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Histopathologic Modification in CNS Neuroectodermal Tumor: A Long Term Follow Up of a Clinical Case

Franceschi E1*, Bartolotti M1, Brandes AA1, Antonelli M2, Giangaspero F2,3, Tallini G3, Capper D4, Pession A5, Scarpelli M6, Vecchioni S7, Balestrini D8, De Diase D9 and Foschini MP10

1Department of Medical Oncology, Bellaria-Maggiore Hospitals, Azienda USL – IRCCS, Institute of Neurological Sciences, Bologna, Italy

2Department of Radiological, Oncological and Anatomo-Pathological Sciences, Sapienza University, Rome, Italy

3IRCCS Neuromed, Pozzilli (Is), Italy

4Department of Neuropathology, University of Heidelberg, Clinical Cooperation Unit Neuropathology, German Cancer Research Center (DKFZ),Heidelberg, Germany

5Department of Medicine (DIMES) Anatomic Pathology-Molecular Diagnostic Unit AUSL of Bologna, University of Bologna School of Medicine,Bologna, Italy.

6Section of Pathological Anatomy, Polytechnic University of the Marche Region, School of Medicine, United Hospitals, Ancona, Italy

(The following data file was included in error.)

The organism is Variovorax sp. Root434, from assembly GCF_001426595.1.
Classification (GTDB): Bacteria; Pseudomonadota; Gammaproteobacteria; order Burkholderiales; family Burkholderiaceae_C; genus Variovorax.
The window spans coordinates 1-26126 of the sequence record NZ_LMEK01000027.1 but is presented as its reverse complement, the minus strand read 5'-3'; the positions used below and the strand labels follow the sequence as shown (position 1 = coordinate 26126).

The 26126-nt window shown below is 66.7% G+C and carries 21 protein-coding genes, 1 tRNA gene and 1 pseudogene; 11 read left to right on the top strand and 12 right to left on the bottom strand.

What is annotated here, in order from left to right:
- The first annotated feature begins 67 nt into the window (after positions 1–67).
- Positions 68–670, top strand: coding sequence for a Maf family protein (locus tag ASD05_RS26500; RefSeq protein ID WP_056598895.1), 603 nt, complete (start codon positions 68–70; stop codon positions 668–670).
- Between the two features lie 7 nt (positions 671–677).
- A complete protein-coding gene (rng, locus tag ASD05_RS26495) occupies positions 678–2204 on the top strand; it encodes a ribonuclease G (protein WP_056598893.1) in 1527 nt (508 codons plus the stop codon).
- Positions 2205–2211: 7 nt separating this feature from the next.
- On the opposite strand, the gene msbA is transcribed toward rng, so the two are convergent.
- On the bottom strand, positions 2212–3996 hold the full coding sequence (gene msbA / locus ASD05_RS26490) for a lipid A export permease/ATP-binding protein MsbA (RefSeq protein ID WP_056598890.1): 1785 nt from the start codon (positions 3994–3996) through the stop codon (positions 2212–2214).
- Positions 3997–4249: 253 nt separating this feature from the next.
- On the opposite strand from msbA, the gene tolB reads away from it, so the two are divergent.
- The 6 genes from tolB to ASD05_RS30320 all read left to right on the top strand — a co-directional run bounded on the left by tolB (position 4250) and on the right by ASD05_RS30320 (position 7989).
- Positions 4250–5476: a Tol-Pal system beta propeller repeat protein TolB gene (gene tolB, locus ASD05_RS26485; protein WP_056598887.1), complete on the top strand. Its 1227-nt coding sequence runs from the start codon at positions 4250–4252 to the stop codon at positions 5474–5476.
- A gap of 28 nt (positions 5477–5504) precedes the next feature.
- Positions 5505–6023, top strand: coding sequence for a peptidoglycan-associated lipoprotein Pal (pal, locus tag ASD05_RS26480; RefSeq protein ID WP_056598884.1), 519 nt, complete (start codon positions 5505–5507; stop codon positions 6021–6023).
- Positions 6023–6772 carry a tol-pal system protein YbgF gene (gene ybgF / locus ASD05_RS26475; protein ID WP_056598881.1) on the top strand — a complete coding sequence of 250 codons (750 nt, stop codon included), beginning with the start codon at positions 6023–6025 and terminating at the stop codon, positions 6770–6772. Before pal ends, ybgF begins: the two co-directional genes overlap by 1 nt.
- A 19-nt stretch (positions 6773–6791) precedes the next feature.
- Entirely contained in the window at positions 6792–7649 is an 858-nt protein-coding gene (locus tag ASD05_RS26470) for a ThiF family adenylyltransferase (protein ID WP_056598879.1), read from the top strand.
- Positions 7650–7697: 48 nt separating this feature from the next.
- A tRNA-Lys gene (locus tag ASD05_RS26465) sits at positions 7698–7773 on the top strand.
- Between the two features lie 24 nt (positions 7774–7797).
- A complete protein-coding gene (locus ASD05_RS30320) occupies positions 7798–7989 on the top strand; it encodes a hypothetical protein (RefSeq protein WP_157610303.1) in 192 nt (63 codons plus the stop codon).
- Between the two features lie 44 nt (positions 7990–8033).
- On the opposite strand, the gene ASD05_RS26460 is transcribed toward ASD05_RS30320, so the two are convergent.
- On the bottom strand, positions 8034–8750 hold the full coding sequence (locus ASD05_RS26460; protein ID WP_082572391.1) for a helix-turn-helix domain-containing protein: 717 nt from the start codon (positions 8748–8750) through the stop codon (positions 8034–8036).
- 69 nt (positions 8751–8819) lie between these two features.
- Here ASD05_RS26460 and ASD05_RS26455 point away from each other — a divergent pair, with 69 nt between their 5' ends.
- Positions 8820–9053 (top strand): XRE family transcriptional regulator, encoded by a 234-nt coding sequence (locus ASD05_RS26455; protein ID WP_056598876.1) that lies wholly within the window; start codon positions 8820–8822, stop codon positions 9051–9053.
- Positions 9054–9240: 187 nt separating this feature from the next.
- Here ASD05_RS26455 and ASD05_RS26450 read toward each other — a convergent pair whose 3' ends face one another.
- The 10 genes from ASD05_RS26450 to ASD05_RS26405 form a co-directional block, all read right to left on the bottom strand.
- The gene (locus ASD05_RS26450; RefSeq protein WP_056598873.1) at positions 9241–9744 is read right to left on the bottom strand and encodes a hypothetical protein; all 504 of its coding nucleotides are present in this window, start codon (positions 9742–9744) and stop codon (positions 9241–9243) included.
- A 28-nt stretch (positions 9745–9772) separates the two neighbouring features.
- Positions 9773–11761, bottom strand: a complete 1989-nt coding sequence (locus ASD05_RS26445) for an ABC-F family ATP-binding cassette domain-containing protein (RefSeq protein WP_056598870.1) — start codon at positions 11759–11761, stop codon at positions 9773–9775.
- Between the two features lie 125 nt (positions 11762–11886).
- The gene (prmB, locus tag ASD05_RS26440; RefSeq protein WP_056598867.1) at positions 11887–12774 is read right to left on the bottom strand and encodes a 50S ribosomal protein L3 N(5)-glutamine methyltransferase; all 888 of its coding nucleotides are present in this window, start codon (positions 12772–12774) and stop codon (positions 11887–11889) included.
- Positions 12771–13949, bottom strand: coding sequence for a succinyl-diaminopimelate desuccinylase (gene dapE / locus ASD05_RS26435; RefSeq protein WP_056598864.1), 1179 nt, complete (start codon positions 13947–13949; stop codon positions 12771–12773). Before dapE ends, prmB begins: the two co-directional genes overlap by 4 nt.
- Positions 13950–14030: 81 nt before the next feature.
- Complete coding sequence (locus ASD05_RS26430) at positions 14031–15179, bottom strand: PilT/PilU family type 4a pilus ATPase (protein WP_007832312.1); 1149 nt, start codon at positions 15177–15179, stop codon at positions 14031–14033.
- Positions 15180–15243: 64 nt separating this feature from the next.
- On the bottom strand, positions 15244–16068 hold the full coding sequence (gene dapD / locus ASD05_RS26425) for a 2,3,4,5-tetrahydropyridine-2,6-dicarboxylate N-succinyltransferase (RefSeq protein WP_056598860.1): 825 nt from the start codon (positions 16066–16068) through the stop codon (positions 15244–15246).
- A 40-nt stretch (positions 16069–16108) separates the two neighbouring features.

7Department of Neurological Sciences, Section of neurosurgery, United Hospitals, Ancona, Italy

8Department of Radiotherapy, Bellaria-Maggiore Hospitals, Azienda USL – IRCCS Institute of Neurological Sciences, Bologna, Italy

9Department of Pharmacy and Biotechnology (FaBiT), Molecular Pathology Unit AUSL di Bologna, Bellaria Hospital, University of Bologna, Bologna, Italy

10Department of Biomedical and Neuromotor Sciences, Section of Anatomic Pathology, University of Bologna, Bellaria Hospital, Bologna, Italy

*Corresponding Author:
Enrico Franceschi
Department of Medical Oncology
Bellaria-Maggiore Hospitals
Azienda USL – IRCCS, Institute of Neurological Sciences
Via Altura 3, 40139 Bologna, Italy
Tel: +39 (0)51 6225697
Fax: +39 (0)51 6225057
E-mail: [email protected]

Received date: March 12, 2018; Accepted date: March 20, 2018; Published date: March 22, 2018

Citation: Franceschi E, Bartolotti M, Brandes AA, Antonelli M, Giangaspero F, et al. (2018) Histopathologic Modification in CNS Neuroectodermal Tumor: A Long Term Follow Up of a Clinical Case. Med Case Rep Vol.4 No.2: 64. doi:10.21767/2471-8041.100100

 
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Abstract

Background: Post-therapy differentiation in medulloblastoma (MB) is a rare event that has been described only in pediatric age.

Methods: We describe the long term follow up of a case of medulloblastoma maturation after chemotherapy and radiotherapy in an adult MB patient.